5.  Thin capitalization rules


Both Canada and the U.S. have rules in place that limit interest deductions on debt owing to related non-residents, so as to prevent inbound companies from eroding the domestic tax base by stripping all of the taxable income out of the country in the form of interest deductions. From a Canadian perspective, the thin capitalization rules (discussed below)  may apply to limit the interest deduction available to a Canadian subsidiary of a non-resident to the extent that the debt-to-equity ratio of the Canadian subsidiary exceeds 1.5:1. Any interest expense that is considered to relate to debt in excess of the 1.5:1 debt-to-equity ratio is deemed to be a dividend paid by the Canadian subsidiary to the non-resident parent and such dividend is subject to Part XIII withholding tax, which would generally be 5% in the context of a Canadian subsidiary of a U.S. parent.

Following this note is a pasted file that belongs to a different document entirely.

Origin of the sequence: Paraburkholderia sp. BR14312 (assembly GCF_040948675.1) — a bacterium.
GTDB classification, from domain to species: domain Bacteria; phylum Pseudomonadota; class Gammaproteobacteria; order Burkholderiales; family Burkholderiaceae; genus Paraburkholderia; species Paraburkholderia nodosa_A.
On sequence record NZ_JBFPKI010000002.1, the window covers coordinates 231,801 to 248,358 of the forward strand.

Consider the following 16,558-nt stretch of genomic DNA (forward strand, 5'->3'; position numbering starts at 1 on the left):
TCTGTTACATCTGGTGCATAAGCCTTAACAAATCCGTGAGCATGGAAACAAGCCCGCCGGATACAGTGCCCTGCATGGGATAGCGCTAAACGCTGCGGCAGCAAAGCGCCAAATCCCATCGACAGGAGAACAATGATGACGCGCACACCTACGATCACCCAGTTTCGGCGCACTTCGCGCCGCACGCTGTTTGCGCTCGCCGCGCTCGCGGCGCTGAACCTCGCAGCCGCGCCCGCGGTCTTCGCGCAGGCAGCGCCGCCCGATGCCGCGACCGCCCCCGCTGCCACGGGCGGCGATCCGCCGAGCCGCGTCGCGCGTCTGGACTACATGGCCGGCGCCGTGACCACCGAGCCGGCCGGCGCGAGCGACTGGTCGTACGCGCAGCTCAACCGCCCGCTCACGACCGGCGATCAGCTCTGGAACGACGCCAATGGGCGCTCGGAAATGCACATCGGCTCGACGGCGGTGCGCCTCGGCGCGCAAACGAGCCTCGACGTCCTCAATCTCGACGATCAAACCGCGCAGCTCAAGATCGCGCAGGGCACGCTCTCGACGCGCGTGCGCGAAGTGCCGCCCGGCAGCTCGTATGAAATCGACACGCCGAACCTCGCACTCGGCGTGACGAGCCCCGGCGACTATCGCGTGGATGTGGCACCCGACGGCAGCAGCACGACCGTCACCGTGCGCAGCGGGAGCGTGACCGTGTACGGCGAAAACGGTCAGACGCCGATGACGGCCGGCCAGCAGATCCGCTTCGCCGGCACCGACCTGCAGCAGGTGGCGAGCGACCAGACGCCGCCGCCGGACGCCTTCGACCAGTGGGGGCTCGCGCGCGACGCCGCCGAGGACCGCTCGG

As mentioned above, interest payments made by a Canadian subsidiary are generally deductible for the Canadian subsidiary, while dividend payments must be made out of after-tax income. Heavy reliance on debt capitalization from non-resident investors gives rise to concerns about the “erosion” of the Canadian tax base, because it creates interest deductions in the Canadian entity while interest income is earned by a non-resident, thus reducing the amount of Canadian taxes paid by the group as a whole. 22  Thus, countries are often motivated to limit the amount of debt capitalization by non-resident investors. The 1997 Report of the Technical Committee on Business Taxation (the Mintz Report), a comprehensive study of business taxation in Canada, stated the following regarding the policy rationale of limiting debt capitalization by non-residents: